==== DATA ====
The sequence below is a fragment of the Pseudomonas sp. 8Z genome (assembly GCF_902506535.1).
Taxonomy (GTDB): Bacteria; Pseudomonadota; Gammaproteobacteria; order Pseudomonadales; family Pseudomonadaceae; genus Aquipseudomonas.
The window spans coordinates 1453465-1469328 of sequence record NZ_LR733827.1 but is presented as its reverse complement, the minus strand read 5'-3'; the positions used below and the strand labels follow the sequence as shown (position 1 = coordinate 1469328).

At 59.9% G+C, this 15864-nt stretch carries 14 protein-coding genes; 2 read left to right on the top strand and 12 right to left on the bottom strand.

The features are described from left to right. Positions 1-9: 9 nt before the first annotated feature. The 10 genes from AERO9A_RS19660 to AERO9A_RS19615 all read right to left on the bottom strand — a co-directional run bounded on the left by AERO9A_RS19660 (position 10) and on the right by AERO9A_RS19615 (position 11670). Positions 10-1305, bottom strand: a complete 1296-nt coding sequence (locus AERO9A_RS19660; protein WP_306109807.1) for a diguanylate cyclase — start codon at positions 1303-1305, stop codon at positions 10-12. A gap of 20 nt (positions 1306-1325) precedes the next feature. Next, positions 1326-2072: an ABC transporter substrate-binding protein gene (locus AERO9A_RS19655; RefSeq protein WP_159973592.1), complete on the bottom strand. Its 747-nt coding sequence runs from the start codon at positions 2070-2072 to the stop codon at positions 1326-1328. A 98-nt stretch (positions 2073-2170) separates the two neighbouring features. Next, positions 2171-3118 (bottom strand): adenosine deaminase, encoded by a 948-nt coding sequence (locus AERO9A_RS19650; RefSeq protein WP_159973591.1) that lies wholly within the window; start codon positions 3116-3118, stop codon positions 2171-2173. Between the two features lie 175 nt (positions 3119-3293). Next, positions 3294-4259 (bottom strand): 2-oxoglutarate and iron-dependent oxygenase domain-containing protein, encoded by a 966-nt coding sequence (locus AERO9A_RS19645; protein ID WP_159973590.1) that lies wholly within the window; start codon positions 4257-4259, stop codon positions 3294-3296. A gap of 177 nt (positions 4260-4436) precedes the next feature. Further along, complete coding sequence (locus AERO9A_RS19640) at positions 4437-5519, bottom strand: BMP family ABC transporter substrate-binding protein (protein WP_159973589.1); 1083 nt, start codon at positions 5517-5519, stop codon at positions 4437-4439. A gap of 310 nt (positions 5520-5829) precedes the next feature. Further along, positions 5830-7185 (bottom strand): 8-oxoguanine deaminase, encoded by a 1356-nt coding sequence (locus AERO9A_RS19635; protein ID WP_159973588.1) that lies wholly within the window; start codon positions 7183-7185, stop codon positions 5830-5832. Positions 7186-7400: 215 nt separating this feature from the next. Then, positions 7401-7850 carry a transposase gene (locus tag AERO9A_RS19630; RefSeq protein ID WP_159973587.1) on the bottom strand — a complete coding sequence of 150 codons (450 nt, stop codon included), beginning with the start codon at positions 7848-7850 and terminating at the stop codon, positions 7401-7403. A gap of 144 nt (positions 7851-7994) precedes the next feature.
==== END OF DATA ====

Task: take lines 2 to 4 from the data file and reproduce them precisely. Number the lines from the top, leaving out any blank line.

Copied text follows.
Taxonomy (GTDB): Bacteria; Pseudomonadota; Gammaproteobacteria; order Pseudomonadales; family Pseudomonadaceae; genus Aquipseudomonas.
The window spans coordinates 1453465-1469328 of sequence record NZ_LR733827.1 but is presented as its reverse complement, the minus strand read 5'-3'; the positions used below and the strand labels follow the sequence as shown (position 1 = coordinate 1469328).

At 59.9% G+C, this 15864-nt stretch carries 14 protein-coding genes; 2 read left to right on the top strand and 12 right to left on the bottom strand.